Chats with the Dead is me learning from the mistakes of Devil Dance. It’s a much simpler book, with better-realised characters, an authentic tone, and a more focused plot.
It’s hard for me to describe it, because I’m not sure what it is, other than a comedy about mass graves. Or something. It’s set in Sri Lanka’s past and features a cast of dead people and lots of apocalyptic jokes.
It’s heavily influenced by Cormac McCarthy’s Blood Meridian, Kurt Vonnegut’s Galapagos and George Saunders’ Lincoln in the Bardo. Or so I hope.
I’ve spent three years on it and it doesn’t make me cringe, and, like I said, that is something worth celebrating.
And yes, there are several people crazy enough to have expressed an interest in publishing it. So despite its title, it won’t be joining Devil Dance or The Painter in my graveyard of dead books.
For you as a writer, what does a nod from the Gratiaen represent? What role do you think the prize has played in nurturing Sri Lankan writers?
The Gratiaen has the best deadline out of all the prizes. Better than the Grammys, the Oscars or the Nobel prize.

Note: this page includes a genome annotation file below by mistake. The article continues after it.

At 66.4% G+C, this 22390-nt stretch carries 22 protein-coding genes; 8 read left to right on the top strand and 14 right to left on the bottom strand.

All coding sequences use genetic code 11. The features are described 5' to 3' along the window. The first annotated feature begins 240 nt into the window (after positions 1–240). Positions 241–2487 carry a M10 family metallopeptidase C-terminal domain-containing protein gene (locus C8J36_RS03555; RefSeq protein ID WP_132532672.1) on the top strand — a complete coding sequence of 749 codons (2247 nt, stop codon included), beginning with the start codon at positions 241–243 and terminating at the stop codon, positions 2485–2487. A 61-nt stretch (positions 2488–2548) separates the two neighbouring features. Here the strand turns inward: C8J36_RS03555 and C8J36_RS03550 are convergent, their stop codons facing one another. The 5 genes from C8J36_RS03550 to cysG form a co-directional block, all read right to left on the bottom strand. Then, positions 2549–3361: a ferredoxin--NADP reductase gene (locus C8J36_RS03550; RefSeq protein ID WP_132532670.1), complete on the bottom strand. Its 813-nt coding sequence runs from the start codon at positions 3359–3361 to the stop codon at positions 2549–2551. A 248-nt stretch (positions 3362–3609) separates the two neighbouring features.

Right when you’re thinking of giving up smoking and losing weight and being a nicer person, the Gratiaen deadline creeps up on you and demands that you put your pencils down and finish whatever you’re writing. As my friend WG once said, ‘there’s nothing more inspiring than a solid deadline.’
And I’m sure I’m not the only one who feels that way. You just need to walk into any Sri Lankan bookshop to see how the prize has changed the landscape of local writing in English. For me, Lankan literature divides into pre-Jam Fruit Tree and post-Carl Muller.
I owe much of my writing career to it. If that sounds like I’m sucking up to the Gratiaen Trust, it’s because I blatantly am. I hope it works.
Published in the Sunday Times, Sri Lanka on March 24, 2019. By Smriti Daniel.